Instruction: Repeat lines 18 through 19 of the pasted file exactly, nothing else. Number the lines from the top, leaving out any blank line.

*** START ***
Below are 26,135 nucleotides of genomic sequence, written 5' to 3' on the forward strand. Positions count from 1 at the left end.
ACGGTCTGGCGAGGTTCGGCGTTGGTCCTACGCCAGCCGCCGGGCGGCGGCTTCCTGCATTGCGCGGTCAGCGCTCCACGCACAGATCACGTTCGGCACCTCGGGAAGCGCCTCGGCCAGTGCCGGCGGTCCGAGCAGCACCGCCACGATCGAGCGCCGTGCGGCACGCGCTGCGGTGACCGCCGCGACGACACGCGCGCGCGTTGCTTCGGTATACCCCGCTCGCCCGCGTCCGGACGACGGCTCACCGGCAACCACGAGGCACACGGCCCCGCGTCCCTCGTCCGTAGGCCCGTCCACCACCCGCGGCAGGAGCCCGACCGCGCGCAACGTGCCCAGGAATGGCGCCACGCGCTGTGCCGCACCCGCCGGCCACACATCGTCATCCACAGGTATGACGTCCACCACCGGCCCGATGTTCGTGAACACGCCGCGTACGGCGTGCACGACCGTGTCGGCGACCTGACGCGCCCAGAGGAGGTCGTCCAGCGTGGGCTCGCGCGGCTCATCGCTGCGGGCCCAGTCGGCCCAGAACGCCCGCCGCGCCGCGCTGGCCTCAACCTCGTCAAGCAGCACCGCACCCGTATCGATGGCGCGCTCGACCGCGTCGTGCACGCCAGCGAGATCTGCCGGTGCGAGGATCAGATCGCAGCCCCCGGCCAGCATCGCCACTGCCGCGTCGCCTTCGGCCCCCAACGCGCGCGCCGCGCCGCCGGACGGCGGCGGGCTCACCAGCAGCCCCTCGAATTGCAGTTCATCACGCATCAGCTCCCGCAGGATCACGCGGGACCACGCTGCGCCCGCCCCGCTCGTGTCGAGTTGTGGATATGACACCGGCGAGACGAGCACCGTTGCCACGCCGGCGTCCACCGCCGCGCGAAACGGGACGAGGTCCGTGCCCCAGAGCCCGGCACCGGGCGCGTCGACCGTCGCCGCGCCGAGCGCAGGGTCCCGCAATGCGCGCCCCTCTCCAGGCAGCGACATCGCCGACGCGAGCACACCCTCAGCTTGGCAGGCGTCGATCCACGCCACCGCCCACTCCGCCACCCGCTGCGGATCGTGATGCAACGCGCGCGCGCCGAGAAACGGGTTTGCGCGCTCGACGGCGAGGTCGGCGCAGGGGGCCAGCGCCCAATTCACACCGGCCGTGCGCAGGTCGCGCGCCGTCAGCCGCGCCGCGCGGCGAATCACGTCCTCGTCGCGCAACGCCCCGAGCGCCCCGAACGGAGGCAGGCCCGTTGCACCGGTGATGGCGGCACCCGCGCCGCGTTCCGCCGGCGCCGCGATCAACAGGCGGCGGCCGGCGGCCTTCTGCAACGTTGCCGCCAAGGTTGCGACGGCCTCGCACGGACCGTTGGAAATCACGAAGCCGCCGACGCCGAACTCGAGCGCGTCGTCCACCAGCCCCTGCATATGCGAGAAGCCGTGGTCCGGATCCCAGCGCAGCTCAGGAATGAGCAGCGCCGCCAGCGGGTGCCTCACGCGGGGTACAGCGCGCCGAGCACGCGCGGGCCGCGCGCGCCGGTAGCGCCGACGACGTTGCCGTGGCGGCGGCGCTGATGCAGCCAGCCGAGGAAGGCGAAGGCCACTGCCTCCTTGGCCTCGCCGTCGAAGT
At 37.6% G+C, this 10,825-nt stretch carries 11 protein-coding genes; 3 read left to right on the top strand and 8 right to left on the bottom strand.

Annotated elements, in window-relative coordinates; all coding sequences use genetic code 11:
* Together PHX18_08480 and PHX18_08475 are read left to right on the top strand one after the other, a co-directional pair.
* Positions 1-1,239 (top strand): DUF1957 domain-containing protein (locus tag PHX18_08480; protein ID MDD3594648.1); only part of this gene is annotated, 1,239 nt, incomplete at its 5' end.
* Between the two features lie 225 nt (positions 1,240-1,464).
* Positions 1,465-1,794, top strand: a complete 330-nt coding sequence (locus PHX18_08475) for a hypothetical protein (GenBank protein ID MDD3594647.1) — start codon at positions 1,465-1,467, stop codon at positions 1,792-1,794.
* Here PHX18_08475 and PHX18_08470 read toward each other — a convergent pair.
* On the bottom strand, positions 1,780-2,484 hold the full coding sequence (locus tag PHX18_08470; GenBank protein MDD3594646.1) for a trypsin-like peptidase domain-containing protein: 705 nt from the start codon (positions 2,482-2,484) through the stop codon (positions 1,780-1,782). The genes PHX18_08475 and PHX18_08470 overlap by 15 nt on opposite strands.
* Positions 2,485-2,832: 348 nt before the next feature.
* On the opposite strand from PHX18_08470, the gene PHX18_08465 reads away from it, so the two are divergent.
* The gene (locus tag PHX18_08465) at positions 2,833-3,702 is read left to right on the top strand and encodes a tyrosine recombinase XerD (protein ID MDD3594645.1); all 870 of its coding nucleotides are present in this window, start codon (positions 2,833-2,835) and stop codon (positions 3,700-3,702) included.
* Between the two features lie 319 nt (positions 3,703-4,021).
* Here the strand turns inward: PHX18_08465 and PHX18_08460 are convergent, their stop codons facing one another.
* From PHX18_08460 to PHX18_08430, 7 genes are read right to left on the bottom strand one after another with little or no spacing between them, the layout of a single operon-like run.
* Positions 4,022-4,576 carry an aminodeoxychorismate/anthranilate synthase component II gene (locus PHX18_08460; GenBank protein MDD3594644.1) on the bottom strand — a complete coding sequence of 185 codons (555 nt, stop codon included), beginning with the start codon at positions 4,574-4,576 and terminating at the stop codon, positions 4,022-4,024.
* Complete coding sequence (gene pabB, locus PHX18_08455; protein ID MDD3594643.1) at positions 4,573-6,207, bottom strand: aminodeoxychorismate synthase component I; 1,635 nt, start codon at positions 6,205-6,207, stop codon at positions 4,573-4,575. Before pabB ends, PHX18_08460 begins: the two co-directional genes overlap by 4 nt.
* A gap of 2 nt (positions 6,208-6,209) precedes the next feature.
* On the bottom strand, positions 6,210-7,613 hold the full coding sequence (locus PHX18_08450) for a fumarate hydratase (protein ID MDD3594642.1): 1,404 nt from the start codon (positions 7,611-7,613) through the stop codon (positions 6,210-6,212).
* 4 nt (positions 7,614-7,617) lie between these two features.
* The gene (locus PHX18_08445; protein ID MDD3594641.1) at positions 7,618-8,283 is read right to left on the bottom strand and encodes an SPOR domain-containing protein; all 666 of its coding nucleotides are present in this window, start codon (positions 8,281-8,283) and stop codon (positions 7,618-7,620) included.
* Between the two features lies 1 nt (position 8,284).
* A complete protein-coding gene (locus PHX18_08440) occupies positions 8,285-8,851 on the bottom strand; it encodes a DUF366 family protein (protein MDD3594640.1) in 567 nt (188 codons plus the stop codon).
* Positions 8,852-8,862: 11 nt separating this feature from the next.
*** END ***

* Complete coding sequence (gene pabB, locus PHX18_08455; protein ID MDD3594643.1) at positions 4,573-6,207, bottom strand: aminodeoxychorismate synthase component I; 1,635 nt, start codon at positions 6,205-6,207, stop codon at positions 4,573-4,575. Before pabB ends, PHX18_08460 begins: the two co-directional genes overlap by 4 nt.
* A gap of 2 nt (positions 6,208-6,209) precedes the next feature.